In August 2011, Yates was convicted and sentenced to a 30-day jail term and three years of supervised release under a provision in the 2002 Sarbanes–Oxley law, passed in the wake of the Enron scandal.
The law’s “anti-shredding” provision, meant to apply to the destruction of documents or files related to a federal financial-fraud investigation, has nothing to do with fish.
Thankfully, the U.S. Supreme Court agreed. In February, it threw out the conviction. And although she strangely voted to uphold the conviction, Justice Elena Kagan surmised that Yates’s unusual case “is unfortunately, not an outlier, but an emblem of a deeper pathology in the federal criminal code.”
That “deeper pathology” is overcriminalization. In Ayn Rand’s magnum opus, Atlas Shrugged, Doctor Floyd Ferris, one of the book’s main antagonists, told Hank Reardon, a proud producer who had earned the ire of crony special interests and government officials, that “there’s no way to rule innocent men.” “The only power government has is the power to crack down on criminals.
Well, when there aren’t enough criminals, one makes them,” said Ferris. “One declares so many things to be a crime that it becomes impossible for men to live without breaking laws.”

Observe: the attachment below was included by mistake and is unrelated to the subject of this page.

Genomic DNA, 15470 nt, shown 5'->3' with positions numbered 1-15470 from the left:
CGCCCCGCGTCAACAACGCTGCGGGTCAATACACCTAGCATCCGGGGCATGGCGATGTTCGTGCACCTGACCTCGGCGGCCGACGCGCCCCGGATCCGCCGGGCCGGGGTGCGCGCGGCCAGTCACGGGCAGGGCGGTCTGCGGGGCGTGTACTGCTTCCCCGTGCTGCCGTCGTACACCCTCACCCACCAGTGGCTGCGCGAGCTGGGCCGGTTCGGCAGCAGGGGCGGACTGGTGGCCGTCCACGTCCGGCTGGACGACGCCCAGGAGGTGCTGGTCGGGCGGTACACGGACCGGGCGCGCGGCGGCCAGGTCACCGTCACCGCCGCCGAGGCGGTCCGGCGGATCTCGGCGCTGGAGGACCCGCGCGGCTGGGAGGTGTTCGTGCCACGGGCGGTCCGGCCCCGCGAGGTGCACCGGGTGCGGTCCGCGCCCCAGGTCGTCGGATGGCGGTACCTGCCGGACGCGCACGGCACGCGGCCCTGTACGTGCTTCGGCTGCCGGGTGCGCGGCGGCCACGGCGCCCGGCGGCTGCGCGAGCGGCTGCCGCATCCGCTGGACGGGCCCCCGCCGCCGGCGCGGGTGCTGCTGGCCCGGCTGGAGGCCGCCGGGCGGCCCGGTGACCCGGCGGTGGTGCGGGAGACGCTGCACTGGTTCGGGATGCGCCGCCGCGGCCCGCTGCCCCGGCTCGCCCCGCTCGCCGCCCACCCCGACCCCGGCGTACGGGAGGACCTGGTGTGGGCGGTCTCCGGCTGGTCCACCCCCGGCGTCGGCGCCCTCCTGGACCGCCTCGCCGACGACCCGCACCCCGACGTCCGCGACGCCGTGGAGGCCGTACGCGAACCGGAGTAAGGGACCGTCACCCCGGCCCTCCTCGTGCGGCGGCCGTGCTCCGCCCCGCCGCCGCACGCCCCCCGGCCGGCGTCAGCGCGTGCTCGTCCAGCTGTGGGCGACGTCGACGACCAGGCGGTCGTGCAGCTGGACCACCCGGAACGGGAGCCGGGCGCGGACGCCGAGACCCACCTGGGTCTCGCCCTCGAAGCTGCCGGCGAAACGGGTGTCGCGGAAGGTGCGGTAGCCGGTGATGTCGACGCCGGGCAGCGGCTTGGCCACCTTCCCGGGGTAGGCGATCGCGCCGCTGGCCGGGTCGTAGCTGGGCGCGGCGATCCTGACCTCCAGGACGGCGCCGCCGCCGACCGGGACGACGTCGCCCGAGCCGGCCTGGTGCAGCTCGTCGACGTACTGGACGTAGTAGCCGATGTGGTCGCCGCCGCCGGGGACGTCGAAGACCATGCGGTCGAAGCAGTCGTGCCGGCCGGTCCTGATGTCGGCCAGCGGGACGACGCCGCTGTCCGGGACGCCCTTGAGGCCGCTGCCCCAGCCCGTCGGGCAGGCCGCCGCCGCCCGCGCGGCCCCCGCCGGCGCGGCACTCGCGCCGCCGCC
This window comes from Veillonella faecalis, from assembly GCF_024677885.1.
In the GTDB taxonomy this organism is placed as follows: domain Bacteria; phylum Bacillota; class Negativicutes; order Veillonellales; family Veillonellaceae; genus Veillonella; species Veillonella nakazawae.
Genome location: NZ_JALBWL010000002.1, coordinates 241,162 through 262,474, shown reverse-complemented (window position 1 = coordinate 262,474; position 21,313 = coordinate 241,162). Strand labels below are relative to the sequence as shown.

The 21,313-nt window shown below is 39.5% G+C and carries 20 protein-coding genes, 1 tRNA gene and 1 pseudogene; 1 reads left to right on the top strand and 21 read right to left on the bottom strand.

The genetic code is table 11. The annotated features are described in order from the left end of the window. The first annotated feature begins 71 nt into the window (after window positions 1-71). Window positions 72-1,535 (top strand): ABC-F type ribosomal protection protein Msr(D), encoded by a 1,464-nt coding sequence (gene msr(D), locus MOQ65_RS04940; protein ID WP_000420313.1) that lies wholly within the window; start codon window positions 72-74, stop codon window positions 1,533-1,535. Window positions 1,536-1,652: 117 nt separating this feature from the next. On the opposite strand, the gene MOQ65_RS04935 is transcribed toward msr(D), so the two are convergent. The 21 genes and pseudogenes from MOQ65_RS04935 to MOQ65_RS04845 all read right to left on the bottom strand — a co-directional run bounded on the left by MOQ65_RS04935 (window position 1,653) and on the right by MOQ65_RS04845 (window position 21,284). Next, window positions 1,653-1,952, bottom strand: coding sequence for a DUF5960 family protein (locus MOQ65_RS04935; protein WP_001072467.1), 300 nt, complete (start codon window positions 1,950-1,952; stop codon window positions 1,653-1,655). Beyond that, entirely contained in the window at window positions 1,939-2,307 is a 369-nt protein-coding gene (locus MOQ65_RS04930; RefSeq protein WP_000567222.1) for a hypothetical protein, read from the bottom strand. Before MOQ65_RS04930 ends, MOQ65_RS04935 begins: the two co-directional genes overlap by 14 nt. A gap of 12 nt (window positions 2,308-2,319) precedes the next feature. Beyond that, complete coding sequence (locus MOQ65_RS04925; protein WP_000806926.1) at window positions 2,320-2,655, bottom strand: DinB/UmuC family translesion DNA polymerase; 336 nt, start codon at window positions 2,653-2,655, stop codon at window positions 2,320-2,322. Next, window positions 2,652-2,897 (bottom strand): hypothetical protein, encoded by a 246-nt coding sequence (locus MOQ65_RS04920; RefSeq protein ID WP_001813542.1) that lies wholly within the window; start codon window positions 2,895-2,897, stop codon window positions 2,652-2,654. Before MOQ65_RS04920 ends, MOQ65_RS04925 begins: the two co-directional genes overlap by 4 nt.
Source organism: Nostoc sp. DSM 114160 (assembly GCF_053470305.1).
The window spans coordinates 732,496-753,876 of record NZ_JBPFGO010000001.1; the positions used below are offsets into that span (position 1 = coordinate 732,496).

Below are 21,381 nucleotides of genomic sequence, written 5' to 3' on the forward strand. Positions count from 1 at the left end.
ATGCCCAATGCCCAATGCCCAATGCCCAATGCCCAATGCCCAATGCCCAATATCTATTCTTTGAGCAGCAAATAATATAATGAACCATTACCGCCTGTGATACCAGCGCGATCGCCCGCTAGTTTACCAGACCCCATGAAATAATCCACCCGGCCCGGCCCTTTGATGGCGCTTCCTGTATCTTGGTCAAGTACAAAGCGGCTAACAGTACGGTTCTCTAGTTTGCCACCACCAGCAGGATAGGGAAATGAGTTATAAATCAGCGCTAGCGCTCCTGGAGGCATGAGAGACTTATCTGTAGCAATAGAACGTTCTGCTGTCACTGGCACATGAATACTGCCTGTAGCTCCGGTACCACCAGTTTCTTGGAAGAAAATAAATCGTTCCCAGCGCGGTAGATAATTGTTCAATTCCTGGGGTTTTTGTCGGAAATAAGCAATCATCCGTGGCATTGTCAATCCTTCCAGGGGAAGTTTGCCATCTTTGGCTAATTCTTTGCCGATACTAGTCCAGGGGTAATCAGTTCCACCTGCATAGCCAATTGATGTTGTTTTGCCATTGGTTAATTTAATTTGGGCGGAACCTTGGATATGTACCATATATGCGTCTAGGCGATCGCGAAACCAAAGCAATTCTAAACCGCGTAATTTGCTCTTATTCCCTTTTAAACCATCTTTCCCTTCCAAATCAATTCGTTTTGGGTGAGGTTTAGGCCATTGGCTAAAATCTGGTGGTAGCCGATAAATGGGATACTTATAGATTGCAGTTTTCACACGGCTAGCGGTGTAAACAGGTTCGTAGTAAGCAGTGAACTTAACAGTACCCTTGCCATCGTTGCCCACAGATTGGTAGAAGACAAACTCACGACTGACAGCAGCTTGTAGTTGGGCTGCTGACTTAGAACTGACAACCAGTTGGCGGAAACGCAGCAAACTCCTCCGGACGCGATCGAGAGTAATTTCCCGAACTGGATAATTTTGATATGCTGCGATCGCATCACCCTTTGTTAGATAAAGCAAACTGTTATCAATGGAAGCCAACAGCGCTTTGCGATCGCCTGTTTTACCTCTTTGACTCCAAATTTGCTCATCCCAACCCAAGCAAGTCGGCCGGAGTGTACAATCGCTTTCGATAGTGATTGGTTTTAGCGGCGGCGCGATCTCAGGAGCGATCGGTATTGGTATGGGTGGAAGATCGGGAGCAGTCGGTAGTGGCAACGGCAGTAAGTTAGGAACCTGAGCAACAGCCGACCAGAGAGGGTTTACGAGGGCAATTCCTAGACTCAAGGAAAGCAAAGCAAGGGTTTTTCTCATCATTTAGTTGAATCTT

Fiction has become reality. The United States now has some 300,000 federal regulations, and this long spool of burdensome and complex red tape grows every year. What’s more, there are about 4,500 federal criminal statutes on the books carrying fines or prison terms for offenders. There are so many regulations and criminal statutes on the books that a civil-liberties expert and lawyer, Harvey Silverglate, thinks that the average American commits three felonies a day, and they often are not even aware they are breaking the law. That is, not until a federal agency begins an investigation and they are indicted.